By: Pia V. Pulido
"Livin' La Vida Latina"
Latin American culture is usually misunderstood because far too often, the terms "Hispanic," "Latino," and "Latin American" are used synonymously. Contrary to popular belief, Latin culture does not simply equate Mexican food. It is inclusive of countries that make up Latin America, where the Spanish language predominates. Latin America is a geographic location that describes countries south of the United States, including South America, Central America, Mexico, and the Caribbean. Recently, the growing number of the Latin American population in the United States has captured everyone's attention.
Originally from Venezuela, Carlos Branger, owner of Zaguan World Bakery and Cafe, is on a mission to seize the Latin explosion hype. A six-year Dallas resident, Branger discovered a good market for Latin culture, food, and music. Inspired by such hot Dallas spots that he and many fellow Latin American friends frequented such as Cafe Madrid and Gloria's, he saw the increasing trend of international culture booming locally.
He explains that Latin culture is a hot commodity because it is "very warm, very personal, very happy, and family-oriented, and it is most often expressed through our hospitality."
Zaguan became his vision. The term "zaguan" depicts the elaborate entry passage in the colonial homes popular in Venezuela, Spain, and Colombia. The zaguan is a "symbol of a literal ground marking hospitality."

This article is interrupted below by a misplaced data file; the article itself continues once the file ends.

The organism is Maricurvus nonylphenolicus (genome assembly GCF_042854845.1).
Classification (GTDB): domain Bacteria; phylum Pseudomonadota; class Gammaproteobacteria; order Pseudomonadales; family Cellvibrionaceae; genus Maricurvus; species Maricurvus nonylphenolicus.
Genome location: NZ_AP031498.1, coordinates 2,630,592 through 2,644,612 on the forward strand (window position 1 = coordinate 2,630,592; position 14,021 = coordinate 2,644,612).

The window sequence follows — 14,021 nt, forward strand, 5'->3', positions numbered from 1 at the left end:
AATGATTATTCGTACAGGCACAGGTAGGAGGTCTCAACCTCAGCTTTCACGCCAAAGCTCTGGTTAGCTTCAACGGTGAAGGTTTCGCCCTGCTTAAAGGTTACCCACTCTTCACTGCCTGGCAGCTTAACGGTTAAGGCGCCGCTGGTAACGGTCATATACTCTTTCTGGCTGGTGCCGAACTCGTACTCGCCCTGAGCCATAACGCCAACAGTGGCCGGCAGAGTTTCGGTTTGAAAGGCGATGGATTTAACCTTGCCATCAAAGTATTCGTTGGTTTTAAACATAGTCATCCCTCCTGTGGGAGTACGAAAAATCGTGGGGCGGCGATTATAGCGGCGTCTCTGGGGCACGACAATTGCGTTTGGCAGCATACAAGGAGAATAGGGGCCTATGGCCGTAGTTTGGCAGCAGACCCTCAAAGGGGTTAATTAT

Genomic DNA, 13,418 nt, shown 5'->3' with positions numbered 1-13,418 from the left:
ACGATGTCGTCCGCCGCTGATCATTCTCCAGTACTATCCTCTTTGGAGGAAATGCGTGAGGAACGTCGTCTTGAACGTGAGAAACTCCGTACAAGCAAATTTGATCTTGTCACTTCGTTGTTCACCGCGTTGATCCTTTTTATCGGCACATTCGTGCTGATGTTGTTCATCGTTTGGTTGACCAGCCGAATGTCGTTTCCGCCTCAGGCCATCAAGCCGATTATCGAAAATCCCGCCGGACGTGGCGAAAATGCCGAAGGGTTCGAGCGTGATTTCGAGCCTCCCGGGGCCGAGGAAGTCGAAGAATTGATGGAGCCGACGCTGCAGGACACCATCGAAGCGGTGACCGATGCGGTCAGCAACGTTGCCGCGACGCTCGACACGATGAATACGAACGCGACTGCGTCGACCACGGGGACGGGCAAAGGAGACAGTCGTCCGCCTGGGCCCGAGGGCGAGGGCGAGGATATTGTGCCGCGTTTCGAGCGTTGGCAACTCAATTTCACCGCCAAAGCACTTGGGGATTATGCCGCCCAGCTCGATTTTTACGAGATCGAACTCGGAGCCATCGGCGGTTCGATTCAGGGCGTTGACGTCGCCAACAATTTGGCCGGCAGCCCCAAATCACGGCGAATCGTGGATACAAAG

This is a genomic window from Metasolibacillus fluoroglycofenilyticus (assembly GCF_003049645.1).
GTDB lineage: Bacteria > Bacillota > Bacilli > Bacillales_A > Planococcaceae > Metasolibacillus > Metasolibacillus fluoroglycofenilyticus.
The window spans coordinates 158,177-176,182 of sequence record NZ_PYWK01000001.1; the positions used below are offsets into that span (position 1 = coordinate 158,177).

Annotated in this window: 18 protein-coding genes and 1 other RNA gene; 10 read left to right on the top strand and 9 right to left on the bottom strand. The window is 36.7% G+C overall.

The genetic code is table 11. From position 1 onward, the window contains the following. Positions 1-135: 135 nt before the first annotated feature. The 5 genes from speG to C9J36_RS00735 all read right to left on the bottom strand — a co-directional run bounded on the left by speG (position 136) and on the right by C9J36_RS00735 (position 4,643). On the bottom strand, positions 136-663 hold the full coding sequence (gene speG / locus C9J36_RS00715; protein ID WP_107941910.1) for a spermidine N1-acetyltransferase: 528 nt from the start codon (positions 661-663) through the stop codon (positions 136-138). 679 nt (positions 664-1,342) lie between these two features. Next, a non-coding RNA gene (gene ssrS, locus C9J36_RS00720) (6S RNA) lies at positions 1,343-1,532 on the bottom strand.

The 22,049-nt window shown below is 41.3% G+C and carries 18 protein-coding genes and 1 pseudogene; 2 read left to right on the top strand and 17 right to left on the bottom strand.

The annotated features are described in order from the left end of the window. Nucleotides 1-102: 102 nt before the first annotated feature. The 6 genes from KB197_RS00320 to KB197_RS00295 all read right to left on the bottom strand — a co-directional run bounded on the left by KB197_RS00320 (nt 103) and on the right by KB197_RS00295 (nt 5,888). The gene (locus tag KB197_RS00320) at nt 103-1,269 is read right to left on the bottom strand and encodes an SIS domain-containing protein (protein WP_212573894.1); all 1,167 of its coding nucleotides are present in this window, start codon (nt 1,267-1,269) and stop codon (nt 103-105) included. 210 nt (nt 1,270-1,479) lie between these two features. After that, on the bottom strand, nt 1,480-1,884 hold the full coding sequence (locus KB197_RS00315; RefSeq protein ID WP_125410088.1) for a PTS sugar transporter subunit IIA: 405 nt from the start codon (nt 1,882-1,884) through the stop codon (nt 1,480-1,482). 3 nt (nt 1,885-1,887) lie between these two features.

Since it first opened in May 2002, Branger was determined to educate the community on Latin hospitality, while tempting the taste buds of food lovers all across town. Featuring far more than the Tex-Mex staple of fajitas and enchiladas, Zaguan offers an array of international breads, pastries, and cakes, as well as delicious hot meals and drinks. The signature Zaguan dish, "cachapas," are sweet corn turnovers grilled until the become soft and warm, then filled with cheese, ham, beef, chicken, and other items.
Latin restaurants like Zaguan, are no longer the only defining aspects of the culture. The latest Census Bureau reported that Latin Americans are one of the fastest-growing minority groups in the country, and their visibility in the U.S. has prompted business owners to cater to their buying power. Interestingly enough, however, the Latin Americans are not the only ones enjoying the trend, but it seems that people from all walks of life have embraced the culture as well.
So what is the politically correct and proper term to describe these Spanish-speaking groups that have made such a cultural impact these past few years? It does not really matter, actually. What matters is their pride in their cultural legacies that have made them become united, rather than divided.
Saturday, February 23, 2008
Livin' La Vida Latina - Food and Drink
By: Pia V. Pulido